Nauroj means a new day of the calendar mostly known as the first day of the Persian solar year's first month. The Iranian new years day festival is observed on 21 March, which is also the first day of the spring season. According to Astrology, on that day the Sun reaches to the Aries heralding a new Solar year.

Belief goes that on this day Adam (A) was sent to the earth from heaven after granting him mercy and forgiveness and Prophet Noah (A) had anchored his boat in a new land.

Emperor of ancient Persia Jamseed, considered as one of the most influential emperors, was a great astronomer. He introduced the celebration of Nauroj Festival in 800 years B.C. From then on, the New Year's Day is being observed, as tradition goes, with joy and festivity. The Nauroj festival, was also observed later in many countries of the Middle East and the Indian sub-continent. The festival is celebrated in the present Iran as its most traditional national event. Persian was made the official language of Indian sub-continent during the Muslim rule. But historical documents reveal no indication of introducing Nauroj festival in India at that period even; nor record of observing this festival in India was traced during the pre-Mughal era.

When Humayun became the emperor of Mughal India for the second time in 1556 AD, a mass exodus of Iranian shites to India occurred. As a result, Iranian culture began to be practiced in India. Thus the Nauroj festival was introduced in India. It was the main state sponsored festival observed from 1556. State banquet in honour of the great amirs were organised on this day in the royal palaces and forts in Delhi and Agra to mark the day. Meenabazars or fairs organised by royal ladies with those of establishments developed as a state festival. It was at such a Meenabazar that crown Prince Selim (later Emperor Jahangir) is said to have met Meherunissa (Empress Noorjahan) and fell in love at first sight.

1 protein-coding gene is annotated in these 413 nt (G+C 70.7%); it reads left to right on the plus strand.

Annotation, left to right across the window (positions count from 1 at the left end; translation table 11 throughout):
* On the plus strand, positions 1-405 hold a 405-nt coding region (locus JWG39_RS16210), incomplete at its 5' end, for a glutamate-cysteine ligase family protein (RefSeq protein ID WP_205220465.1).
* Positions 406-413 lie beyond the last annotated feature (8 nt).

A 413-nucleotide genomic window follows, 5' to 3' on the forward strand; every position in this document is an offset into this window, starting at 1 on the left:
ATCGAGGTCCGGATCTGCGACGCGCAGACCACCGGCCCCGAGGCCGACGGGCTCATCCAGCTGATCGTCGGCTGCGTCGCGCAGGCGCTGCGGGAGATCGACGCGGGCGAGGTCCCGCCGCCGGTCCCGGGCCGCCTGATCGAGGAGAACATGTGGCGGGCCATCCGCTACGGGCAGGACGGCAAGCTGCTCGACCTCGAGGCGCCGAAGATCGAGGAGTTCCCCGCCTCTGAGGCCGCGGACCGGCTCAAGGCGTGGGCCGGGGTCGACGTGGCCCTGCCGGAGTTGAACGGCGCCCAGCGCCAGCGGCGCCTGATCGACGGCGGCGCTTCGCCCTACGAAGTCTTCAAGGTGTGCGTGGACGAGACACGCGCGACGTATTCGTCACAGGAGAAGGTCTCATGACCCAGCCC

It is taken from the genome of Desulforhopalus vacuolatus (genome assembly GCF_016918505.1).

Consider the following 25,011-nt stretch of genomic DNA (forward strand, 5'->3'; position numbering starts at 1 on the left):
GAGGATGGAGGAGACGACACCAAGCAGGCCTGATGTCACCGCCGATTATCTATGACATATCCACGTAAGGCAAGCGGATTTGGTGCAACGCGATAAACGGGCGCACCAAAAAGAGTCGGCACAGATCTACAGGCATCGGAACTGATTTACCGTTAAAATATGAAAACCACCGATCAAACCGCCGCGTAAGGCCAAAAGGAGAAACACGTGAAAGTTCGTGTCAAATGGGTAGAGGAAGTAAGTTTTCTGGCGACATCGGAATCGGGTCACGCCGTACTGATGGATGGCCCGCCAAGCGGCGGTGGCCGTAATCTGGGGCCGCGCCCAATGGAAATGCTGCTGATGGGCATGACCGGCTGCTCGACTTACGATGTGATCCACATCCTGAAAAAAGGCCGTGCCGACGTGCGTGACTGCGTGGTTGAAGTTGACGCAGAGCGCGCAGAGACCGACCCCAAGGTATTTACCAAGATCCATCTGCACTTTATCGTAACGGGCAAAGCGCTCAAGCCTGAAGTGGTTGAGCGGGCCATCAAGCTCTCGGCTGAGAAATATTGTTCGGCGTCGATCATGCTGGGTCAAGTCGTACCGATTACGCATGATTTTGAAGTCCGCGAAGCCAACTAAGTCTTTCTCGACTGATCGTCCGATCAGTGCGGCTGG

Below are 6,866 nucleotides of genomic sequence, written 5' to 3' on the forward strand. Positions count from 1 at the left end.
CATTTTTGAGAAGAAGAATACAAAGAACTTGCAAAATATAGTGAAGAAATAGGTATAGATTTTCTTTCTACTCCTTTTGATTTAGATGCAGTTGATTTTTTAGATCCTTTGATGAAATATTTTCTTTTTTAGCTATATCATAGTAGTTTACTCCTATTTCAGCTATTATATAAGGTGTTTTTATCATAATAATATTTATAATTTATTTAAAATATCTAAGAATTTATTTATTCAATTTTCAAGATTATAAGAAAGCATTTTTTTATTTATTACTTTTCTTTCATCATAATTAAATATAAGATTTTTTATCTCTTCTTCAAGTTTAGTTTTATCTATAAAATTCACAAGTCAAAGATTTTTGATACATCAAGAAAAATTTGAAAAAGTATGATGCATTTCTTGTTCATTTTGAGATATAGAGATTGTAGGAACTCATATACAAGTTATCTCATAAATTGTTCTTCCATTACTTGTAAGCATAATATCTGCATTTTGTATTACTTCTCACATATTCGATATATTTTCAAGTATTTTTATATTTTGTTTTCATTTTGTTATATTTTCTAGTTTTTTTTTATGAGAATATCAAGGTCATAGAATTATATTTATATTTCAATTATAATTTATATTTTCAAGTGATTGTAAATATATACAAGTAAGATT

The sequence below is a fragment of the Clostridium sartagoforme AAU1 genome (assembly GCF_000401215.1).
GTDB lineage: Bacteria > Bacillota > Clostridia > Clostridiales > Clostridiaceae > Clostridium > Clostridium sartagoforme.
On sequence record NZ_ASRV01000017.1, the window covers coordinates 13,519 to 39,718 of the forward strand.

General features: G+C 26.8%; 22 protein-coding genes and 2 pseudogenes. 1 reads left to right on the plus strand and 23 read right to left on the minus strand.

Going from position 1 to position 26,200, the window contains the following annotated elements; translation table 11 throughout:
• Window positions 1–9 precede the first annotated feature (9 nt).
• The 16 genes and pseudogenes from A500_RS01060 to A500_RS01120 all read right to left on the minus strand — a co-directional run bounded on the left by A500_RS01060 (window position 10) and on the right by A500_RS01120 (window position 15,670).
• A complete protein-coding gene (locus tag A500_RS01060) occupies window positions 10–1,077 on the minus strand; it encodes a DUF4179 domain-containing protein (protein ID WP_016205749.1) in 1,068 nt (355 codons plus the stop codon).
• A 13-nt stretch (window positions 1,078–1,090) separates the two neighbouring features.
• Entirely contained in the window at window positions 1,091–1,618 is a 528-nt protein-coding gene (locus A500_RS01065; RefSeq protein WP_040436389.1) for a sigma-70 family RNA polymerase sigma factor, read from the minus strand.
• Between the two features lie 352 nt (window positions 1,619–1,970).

Nauroj is a leading aspect of Mughul culture in Indian sub-continent. The festival is still observed by Shiites living in Bangladesh, India and Pakistan. Members of Shiite community living in Dhaka, Khulna, Rajshahi and Chittagong still observe the Persian new years day regularly. Many of them are seen spraying sacred water around their home on that day. Another ritual of the day is to drink that water for keeping themselves protected from diseases.

A congregation to seek divine blessing is also arranged to mark the day. A copy of the holy Quran along with a bowl full of roses are kept on a large mat spreaded over a clean and sacred place. Variety of seasonal fruits, home made dry sweet meat, water-pots and a hand fan are kept centering the Quran and the rose-bowl. Devotees are used to assemble around those things. They recite verses from the holy books and seek blessings of the God for their well-being keeping their eyes on water and fruits. After finishing the doa, darud and munajat, they embrace each other and exchange greetings like Eid-days. Later, sweetmeats and fruits are distributed among neighbours and relatives. The standard of the arrangement and the collection of items for the ritual largely depend on the economic condition of the devotees concerned. Members of the Nawab family of Dhaka were used to celebrate the Nauroj amid pomp and grounder. In the evening, they used to float thousands of candle lights in nearby ponds and water bodies.

Poet kazi nazrul islam in a poem portrayed a vivid sketch of Nauroj Festival highlighting its various aspects. He described the day specially the fair as a platform of exposing a youth's physical and mental beauty to another opposite one for conquering his or her heart. [Rafiqul Islam Rofique]